Since about 1980, the growth of single-parent families has been driven almost entirely by an increase in childbearing outside of marriage, often the result of people sliding into relationships and having an unplanned baby.
In a new chart, The Hamilton Project shows the child food insecurity rates in every state in 2011.
Technological and medical innovations have drastically reduced the mortality rate and increased life expectancy in the United States
Rising life expectancy and potentially exorbitant long-term care costs have increased the financial resources required to support oneself and one’s spouse in retirement and old age.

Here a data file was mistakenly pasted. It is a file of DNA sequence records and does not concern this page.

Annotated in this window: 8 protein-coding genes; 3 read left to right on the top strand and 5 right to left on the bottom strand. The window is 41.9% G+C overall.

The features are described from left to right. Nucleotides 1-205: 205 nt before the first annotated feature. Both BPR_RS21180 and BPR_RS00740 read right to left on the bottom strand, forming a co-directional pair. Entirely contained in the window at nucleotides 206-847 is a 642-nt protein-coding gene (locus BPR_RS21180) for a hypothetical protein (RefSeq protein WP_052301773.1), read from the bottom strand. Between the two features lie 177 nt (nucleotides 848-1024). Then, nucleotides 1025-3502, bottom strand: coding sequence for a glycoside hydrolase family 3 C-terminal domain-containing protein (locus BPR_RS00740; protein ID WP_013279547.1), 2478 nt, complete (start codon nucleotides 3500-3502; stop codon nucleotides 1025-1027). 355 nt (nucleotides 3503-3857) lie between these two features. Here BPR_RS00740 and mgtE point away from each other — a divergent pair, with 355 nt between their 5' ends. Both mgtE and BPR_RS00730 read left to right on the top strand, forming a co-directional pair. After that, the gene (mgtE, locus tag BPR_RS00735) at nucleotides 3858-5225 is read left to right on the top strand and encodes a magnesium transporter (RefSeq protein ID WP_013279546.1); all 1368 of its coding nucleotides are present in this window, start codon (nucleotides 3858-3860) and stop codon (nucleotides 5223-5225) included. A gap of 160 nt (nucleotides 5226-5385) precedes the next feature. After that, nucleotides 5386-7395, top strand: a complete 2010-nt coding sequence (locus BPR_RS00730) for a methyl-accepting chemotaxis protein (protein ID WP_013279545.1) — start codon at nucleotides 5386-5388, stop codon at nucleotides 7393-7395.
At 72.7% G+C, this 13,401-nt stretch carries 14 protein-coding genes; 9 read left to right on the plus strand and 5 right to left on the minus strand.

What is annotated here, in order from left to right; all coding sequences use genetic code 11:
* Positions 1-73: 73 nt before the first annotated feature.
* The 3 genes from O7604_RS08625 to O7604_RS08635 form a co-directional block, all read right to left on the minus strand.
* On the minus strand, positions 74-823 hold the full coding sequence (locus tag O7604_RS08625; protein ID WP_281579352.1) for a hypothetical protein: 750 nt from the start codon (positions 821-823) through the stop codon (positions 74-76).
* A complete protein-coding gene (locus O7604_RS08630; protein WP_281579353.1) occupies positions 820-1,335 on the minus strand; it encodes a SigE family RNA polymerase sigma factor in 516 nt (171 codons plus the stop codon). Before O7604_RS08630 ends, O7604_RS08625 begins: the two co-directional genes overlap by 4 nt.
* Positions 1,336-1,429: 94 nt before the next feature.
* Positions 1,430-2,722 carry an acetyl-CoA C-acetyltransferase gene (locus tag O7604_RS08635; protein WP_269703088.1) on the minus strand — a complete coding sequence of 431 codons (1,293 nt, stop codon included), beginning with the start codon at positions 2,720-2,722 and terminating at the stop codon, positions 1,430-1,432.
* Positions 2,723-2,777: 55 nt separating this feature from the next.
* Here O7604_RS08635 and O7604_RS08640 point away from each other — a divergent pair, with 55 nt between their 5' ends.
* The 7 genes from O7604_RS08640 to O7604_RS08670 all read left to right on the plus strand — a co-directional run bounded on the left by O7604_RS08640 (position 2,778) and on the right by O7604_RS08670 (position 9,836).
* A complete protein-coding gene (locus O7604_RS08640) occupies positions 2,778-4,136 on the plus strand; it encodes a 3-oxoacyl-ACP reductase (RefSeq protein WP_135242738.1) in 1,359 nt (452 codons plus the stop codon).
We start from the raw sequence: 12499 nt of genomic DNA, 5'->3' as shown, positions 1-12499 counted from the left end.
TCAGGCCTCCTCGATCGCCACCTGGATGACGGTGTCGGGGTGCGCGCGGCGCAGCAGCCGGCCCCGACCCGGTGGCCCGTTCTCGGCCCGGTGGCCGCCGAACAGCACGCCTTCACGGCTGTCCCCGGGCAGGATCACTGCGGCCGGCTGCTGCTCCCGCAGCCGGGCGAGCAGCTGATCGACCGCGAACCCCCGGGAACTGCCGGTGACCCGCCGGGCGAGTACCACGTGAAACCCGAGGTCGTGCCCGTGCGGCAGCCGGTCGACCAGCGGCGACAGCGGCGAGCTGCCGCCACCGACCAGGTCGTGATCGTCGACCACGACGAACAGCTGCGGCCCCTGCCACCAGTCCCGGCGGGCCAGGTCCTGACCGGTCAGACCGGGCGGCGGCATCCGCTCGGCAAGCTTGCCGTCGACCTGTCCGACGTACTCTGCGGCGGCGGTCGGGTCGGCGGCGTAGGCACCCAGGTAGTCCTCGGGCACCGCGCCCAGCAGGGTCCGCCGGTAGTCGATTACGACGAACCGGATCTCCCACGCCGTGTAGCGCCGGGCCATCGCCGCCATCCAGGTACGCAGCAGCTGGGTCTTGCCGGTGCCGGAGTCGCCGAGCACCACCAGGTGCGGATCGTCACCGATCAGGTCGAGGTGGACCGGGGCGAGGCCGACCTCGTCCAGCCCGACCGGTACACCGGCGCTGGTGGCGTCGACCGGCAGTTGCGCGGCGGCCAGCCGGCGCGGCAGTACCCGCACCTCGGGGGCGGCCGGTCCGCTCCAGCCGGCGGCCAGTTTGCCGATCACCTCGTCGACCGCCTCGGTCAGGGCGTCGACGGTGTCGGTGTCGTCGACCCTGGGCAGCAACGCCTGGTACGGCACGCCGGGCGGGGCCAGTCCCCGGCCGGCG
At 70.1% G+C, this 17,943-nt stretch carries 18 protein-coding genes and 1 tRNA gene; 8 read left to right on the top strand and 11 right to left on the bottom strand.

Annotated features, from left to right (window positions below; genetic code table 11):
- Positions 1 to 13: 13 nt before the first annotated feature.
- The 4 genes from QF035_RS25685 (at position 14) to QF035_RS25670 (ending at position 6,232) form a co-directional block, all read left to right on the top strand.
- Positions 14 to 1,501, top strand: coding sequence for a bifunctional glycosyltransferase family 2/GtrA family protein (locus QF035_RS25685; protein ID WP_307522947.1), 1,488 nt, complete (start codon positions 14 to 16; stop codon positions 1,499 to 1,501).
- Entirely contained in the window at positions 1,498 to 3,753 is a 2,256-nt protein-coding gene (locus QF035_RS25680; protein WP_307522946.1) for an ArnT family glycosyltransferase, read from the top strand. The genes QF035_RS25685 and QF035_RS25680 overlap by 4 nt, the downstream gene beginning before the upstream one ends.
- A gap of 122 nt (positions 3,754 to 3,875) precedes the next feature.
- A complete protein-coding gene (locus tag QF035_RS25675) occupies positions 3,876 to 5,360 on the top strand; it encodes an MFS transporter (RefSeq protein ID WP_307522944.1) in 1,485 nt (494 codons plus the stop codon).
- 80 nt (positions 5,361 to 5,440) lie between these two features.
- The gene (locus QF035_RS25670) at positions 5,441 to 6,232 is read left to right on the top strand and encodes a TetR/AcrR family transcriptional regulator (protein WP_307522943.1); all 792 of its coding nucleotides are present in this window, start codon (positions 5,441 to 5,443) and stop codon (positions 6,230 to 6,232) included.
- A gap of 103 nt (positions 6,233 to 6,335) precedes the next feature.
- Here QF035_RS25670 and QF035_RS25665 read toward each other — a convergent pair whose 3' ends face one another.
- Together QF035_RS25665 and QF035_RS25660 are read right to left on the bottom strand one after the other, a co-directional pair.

Half of all Americans turning 65 in 2015 will eventually face out-of-pocket expenditures on long-term services and supports (LTSS)—services provided in nursing homes, adult day-care centers, or in people’s homes that support those who have difficulty with routine daily activities such as bathing or dressing.
For much of the past five decades, growth in spending on health care has been faster than economic growth in the economy as a whole. As shown in this chart, healthcare expenditures in 2014 accounted for an estimated 18 percent of GDP—a marked increase from 6 percent of GDP in 1965.